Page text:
Night and Day is a play by Tom Stoppard. The sets and costumes were designed by Carl Toms and it ran for two years at the Phoenix Theatre in central London, UK. The play is post-colonial in nature, a satire on the British news media, and an exploration of its discourse.

David Bowie makes his US TV debut

Fame was written by David Bowie, Carlos Alomar, and John Lennon. It was the first Bowie's number one hit on the Billboard Hot 100 chart, as well as his first to break the top 10. The song is one of four of Bowie's songs to be included in The Rock and Roll Hall of Fame's 500 Songs that Shaped Rock and Roll.

HBO launches its broadcasting

The first program and movie distributed on the channel, the 1971 film Sometimes a Great Notion, starring Paul Newman and Henry Fonda, was transmitted that evening to 325 Service Electric subscribers in Wilkes-Barre. Home Box Office distributed its first sports event immediately after the film.

Kennedy defeats Nixon in the presidential elections

Both Kennedy and Nixon experienced the first presidential debates in U.S. history. Kennedy defeated Nixon only by 49.7% to 49.5% as for the popular vote and by 303 votes to 219 votes from the Electoral College. Kennedy then became the youngest person ever elected to the presidency.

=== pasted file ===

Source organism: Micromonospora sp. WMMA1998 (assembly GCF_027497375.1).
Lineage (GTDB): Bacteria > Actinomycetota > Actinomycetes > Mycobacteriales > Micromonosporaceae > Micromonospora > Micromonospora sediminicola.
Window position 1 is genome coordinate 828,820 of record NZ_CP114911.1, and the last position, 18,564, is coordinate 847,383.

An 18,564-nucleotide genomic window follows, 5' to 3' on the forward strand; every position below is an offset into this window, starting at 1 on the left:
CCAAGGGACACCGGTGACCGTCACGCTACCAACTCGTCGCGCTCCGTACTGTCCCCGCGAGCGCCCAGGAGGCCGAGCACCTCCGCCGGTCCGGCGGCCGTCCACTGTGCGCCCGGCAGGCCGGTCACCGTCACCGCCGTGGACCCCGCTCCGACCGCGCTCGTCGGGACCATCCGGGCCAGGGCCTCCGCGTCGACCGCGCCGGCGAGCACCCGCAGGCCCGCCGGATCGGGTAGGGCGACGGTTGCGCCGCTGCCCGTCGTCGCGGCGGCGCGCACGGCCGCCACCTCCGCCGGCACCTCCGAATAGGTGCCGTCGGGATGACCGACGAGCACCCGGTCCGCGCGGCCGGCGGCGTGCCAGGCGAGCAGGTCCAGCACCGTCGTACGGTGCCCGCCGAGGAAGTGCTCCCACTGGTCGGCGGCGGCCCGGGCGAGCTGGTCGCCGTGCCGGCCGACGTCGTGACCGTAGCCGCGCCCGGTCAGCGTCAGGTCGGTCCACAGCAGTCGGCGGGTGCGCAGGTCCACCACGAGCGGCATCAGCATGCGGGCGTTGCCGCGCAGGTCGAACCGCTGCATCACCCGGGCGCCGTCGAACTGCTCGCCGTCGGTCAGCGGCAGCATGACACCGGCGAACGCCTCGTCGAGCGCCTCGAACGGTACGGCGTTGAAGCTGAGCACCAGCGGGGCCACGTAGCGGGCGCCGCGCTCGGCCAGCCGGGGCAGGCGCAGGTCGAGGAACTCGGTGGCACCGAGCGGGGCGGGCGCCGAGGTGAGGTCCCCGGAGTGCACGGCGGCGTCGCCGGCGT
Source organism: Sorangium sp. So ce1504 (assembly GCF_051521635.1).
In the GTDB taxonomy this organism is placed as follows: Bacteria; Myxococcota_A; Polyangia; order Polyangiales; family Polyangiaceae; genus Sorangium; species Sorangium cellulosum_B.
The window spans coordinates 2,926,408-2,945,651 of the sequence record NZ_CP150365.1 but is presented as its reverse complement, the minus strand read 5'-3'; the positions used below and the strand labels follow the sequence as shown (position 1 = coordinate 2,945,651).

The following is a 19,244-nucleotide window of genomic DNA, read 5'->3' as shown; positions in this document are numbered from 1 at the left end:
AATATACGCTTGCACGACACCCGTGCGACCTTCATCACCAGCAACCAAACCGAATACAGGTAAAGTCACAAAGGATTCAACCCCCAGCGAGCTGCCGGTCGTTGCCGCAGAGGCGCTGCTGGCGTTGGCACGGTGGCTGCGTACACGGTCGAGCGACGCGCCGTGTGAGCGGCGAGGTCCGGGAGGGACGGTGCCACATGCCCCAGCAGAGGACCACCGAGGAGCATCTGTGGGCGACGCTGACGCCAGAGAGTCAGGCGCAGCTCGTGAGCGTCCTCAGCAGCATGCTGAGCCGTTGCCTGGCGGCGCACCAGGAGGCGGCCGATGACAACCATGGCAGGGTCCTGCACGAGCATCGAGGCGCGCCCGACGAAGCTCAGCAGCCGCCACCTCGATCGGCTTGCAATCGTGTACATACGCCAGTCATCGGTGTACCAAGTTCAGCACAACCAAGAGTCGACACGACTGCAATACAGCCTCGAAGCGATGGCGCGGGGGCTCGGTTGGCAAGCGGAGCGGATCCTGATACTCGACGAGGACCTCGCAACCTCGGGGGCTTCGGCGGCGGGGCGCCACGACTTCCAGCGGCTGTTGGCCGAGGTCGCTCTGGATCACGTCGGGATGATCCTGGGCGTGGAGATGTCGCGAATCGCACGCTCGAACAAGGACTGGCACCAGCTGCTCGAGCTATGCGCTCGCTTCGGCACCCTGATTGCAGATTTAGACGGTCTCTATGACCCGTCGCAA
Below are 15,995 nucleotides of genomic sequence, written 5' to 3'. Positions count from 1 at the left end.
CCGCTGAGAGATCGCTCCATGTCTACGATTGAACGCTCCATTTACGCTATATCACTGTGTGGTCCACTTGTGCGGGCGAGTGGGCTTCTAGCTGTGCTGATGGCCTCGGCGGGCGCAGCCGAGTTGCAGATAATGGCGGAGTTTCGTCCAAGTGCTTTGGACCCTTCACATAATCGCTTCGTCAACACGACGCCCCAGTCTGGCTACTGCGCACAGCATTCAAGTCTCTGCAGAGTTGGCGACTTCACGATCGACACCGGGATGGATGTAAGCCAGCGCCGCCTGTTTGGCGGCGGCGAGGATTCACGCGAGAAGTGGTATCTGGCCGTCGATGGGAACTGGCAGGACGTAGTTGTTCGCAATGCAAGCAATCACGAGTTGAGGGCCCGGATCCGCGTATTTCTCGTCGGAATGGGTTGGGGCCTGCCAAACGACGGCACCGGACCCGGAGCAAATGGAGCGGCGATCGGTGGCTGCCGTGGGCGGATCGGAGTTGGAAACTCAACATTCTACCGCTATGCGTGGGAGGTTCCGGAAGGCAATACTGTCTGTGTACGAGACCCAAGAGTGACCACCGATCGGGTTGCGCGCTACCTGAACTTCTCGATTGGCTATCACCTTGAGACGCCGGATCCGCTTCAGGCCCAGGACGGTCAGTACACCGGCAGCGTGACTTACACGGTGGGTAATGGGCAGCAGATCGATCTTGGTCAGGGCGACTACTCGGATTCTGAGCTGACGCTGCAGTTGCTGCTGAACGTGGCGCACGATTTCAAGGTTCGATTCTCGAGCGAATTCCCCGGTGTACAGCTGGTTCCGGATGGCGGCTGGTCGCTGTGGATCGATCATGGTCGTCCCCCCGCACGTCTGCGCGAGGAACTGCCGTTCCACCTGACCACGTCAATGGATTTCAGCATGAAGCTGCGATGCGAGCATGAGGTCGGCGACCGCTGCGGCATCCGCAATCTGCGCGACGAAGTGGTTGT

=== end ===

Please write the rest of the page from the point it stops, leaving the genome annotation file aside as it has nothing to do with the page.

Sartre's 'La Putain Respecteuse' premieres in Paris

The Respectful Prostitute is a French play by Jean-Paul Sartre, which observes a woman, a prostitute, caught up in a racially tense period of American history. The tale takes a brief look at the loss of freedom in a cruel world. The play premiered at the Théâtre Antoine-Simone Berriau in Paris.


Wilhelm Röntgen discovered the X-rays. Röntgen was not first who observed them, but he was the first who studied them systematically. He wrote about his experiments to other physicists, including Lord Kelvin. Röntgen gave X-rays their name. In many countries, X-rays are, however, called Röntgen rays or Röntgen radiation.

The Battle of White Mountain

An army of 15,000 Bohemians and mercenaries under Christian of Anhalt was defeated by 27,000 men of the combined armies of Ferdinand II, Holy Roman Emperor led by Charles Bonaventure de Longueval, Count of Bucquoy and the German Catholic League under Johann Tserclaes, Count of Tilly at Bílá Hora near Prague.

Anniversaries of the (in)famous